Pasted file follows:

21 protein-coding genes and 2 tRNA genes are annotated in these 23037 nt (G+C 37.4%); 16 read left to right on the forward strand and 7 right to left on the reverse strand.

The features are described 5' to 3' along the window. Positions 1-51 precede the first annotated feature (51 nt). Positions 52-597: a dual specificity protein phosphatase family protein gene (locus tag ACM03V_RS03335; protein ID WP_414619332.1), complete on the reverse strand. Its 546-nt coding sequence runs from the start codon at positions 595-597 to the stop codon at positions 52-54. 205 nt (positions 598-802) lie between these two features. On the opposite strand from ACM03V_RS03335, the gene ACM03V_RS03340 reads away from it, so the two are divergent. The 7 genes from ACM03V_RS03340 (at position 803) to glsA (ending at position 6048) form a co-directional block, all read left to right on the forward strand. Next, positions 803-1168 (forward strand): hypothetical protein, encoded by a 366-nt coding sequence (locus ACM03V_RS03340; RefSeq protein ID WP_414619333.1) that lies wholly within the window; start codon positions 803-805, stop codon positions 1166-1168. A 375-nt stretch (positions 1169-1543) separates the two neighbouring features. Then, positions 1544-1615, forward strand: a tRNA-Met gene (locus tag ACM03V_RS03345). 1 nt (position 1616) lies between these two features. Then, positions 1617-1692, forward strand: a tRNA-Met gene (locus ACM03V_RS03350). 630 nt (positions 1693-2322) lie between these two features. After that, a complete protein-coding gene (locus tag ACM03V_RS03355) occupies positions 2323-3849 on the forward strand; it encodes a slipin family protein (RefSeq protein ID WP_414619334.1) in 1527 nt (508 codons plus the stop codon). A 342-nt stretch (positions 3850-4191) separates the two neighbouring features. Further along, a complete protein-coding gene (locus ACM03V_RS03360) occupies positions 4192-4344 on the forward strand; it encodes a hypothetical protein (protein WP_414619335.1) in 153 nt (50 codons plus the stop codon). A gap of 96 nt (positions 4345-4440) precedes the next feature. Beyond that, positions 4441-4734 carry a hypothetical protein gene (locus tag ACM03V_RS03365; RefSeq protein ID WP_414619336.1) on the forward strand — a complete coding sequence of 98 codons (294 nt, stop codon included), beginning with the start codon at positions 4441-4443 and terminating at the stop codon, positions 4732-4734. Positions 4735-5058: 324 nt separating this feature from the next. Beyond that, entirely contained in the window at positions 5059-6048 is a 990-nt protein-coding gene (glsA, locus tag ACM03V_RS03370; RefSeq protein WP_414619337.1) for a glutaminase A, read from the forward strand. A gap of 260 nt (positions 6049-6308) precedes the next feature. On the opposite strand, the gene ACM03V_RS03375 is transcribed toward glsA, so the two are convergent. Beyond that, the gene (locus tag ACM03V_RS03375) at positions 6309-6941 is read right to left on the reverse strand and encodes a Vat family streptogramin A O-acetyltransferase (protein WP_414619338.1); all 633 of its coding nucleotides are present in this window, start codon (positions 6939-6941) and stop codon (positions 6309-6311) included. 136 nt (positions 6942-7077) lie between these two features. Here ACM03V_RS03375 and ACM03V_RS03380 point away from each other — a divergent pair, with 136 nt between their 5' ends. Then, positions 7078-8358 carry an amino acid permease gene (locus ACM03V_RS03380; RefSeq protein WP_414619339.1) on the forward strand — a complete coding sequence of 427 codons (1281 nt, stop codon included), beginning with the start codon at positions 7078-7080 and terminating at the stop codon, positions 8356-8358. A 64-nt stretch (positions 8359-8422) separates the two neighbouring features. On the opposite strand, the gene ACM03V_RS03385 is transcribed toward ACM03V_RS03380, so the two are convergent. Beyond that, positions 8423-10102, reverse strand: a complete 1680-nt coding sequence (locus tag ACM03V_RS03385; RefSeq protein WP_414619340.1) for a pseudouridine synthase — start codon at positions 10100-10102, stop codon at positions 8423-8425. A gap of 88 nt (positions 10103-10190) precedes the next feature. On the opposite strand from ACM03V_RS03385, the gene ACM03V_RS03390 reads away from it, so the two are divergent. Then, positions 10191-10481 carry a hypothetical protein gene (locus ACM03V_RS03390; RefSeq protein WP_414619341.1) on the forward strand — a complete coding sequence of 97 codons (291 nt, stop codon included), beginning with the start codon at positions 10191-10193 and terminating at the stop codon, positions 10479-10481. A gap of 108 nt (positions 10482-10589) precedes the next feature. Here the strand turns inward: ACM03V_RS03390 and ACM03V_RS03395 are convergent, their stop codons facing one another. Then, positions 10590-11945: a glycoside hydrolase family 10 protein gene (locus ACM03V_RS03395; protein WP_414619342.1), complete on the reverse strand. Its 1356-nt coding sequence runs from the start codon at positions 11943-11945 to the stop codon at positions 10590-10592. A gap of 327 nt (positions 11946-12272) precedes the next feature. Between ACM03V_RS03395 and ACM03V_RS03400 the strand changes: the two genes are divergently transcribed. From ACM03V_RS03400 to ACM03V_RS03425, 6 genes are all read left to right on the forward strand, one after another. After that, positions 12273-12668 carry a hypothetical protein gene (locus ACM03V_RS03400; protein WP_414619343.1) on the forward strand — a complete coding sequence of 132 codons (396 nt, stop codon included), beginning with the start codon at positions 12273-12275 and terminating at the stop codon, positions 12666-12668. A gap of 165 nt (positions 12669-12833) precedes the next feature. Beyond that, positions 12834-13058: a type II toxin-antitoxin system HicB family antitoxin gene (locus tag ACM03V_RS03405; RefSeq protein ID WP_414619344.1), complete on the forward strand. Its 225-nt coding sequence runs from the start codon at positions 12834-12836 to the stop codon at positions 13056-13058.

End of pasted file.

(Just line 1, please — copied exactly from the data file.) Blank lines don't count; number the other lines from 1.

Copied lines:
21 protein-coding genes and 2 tRNA genes are annotated in these 23037 nt (G+C 37.4%); 16 read left to right on the forward strand and 7 right to left on the reverse strand.